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Old 05-15-2011, 06:21 PM   #61
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donheff - the speed of light is 3 x 10^8 m/s. When the atoms collide, they are traveling at 22 orders of magnitude less than the speed of light (see post #54).
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Old 05-15-2011, 09:14 PM   #62
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And if they hit head on at near light speed you wouldn't have two H atoms, you'd have 1 He atom and a bunch of superfluous energy.
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Old 05-15-2011, 10:32 PM   #63
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I think they would come together if they had a sufficient attraction to each other. Whether they would collide or waltz around each other would depend on their conflict management skills.

I got a B+ in physics.

I majored in Physics for my Bachelor's degree. I earned an A in Atomic and Nuclear Physics. I donated that book to the local library a looooong time ago.
I was intentionally staying out of this thread because it requires higher level thinking and equations, something I gladly gave up when I FIREd.

However, this answer drew me into the vortex. I vote it to be the best answer so far.
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Old 05-16-2011, 10:47 AM   #64
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With some basic assumptions, like the universe is a sphere, and that it's finite and that the atoms are the only 2 objects in that non-expanding or contracting universe, here is a simple Newtonian view of what should happen.
What you are saying is it would take 1750 trillion trillion trillion trillion years for these two atoms to collide (using your assumptions). That's pretty close to infinity. Do universes last that long? How did this universe get created and why were the hydrogen atoms so far apart and not moving? Somebody's got some 'splaining to do. I would turn this physics learning moment into a metaphysics learning moment!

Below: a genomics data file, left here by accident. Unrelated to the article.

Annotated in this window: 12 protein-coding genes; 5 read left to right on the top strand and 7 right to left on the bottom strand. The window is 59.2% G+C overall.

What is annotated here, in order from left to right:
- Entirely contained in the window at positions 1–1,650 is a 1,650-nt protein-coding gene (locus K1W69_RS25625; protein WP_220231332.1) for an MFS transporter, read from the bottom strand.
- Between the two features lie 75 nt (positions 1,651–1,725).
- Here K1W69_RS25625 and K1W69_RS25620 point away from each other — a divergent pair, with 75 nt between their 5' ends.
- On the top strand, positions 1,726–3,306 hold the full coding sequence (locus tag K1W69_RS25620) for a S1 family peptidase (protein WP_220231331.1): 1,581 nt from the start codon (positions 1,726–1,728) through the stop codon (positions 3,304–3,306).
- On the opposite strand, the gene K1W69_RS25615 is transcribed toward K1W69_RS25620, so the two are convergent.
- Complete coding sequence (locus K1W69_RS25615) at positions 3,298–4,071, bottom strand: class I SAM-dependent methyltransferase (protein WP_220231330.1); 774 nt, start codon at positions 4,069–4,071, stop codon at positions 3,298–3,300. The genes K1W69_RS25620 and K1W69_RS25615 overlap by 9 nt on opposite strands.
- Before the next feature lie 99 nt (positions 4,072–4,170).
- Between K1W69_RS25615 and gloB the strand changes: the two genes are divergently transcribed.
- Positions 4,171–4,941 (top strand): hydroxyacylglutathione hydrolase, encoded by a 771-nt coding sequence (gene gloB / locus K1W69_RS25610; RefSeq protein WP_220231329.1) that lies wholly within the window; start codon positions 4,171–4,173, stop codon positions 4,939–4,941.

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Old 05-16-2011, 10:57 AM   #65
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What you are saying is it would take 1750 trillion trillion trillion trillion years for these two atoms to collide (using your assumptions). That's pretty close to infinity. Do universes last that long? How did this universe get created and why were the hydrogen atoms so far apart and not moving? Somebody's got some 'splaining to do. I would turn this physics learning moment into a metaphysics learning moment!
I had the same question, i.e., "Would the universe exist when the atoms collided?" And if not, where did the atoms go? Did they gradually fade away like Dorian Gray or quickly like the House of Usher?
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Old 05-16-2011, 11:00 AM   #66
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I had the same question, i.e., "Would the universe exist when the atoms collided?" And if not, where did the atoms go? Did they gradually fade away like Dorian Gray or quickly like the House of Usher?
Do two hydrogen atoms a universe make?

If a matter-less DW lived in this hypothetical universe, I bet she would always be freezing and trying to turn up the thermostat.
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Old 05-16-2011, 11:02 AM   #67
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Do two hydrogen atoms a universe make?

If a matter-less DW lived in this hypothetical universe, I bet she would always be freezing and trying to turn up the thermostat.